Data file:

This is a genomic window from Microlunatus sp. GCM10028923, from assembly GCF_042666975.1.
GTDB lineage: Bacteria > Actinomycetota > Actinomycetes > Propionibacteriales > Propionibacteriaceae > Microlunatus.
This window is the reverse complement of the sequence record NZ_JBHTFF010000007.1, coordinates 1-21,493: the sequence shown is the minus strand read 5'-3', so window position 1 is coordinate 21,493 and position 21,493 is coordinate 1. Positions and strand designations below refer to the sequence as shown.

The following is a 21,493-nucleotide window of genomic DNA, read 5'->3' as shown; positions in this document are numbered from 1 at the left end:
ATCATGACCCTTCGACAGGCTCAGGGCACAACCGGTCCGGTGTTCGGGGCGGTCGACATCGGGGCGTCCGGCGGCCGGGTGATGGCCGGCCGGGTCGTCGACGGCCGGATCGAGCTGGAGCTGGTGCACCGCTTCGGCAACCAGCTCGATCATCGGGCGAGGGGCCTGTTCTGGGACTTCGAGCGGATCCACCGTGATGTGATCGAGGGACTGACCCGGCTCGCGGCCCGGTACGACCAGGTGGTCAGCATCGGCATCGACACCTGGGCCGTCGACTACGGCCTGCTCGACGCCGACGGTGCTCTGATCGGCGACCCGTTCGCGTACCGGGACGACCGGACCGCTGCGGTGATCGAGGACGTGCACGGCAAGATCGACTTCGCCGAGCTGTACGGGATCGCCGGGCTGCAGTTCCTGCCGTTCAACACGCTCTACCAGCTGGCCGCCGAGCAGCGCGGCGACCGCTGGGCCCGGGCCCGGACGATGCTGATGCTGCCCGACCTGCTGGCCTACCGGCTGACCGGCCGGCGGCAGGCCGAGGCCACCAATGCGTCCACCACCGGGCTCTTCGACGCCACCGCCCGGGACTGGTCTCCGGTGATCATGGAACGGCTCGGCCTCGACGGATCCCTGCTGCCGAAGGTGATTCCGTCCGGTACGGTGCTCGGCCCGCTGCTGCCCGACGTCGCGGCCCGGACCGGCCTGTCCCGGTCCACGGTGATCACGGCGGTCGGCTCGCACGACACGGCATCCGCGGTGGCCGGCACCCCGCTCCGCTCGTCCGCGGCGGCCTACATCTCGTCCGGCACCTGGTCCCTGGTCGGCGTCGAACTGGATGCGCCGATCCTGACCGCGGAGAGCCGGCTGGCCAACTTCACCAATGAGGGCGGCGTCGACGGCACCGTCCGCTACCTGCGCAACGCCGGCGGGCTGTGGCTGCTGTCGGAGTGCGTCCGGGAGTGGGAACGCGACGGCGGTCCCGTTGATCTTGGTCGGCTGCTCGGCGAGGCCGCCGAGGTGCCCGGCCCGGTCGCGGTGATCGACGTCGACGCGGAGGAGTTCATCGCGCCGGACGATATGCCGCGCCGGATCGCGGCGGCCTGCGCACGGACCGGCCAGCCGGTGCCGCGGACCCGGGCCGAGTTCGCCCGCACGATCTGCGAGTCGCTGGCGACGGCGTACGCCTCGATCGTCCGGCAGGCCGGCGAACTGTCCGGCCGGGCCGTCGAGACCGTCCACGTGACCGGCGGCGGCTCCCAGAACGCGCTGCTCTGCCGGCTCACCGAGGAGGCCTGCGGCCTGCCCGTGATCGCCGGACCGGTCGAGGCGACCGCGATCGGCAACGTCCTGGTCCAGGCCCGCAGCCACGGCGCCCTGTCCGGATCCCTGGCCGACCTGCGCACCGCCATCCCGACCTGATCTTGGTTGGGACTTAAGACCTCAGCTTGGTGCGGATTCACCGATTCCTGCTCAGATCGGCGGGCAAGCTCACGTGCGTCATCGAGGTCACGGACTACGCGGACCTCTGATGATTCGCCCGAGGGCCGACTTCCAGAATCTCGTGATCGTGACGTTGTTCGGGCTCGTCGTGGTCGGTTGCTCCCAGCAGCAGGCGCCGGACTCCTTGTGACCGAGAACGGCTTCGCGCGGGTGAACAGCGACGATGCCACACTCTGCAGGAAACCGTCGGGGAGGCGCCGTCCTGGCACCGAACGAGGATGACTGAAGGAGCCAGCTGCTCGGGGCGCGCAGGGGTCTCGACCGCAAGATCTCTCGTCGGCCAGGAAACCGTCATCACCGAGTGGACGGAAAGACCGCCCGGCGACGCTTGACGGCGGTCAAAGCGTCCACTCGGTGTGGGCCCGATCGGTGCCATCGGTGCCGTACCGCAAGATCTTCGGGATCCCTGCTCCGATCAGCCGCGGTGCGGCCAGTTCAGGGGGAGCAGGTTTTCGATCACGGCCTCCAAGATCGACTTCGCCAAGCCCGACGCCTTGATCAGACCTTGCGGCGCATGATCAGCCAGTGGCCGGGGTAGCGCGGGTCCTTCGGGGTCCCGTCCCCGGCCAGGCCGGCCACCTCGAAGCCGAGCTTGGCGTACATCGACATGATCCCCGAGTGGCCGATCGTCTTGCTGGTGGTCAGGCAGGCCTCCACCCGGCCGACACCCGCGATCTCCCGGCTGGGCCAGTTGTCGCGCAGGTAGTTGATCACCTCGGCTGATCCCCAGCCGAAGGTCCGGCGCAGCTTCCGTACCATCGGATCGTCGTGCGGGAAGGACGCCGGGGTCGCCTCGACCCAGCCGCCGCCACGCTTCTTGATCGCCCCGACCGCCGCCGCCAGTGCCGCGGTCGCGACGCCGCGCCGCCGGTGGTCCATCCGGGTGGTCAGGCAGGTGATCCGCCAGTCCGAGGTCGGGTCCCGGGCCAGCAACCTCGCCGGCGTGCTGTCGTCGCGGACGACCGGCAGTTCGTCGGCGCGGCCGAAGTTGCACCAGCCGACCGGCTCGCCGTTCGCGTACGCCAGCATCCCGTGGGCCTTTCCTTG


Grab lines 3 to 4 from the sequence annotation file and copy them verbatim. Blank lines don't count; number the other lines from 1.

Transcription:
This window is the reverse complement of the sequence record NZ_JBHTFF010000007.1, coordinates 1-21,493: the sequence shown is the minus strand read 5'-3', so window position 1 is coordinate 21,493 and position 21,493 is coordinate 1. Positions and strand designations below refer to the sequence as shown.

The following is a 21,493-nucleotide window of genomic DNA, read 5'->3' as shown; positions in this document are numbered from 1 at the left end: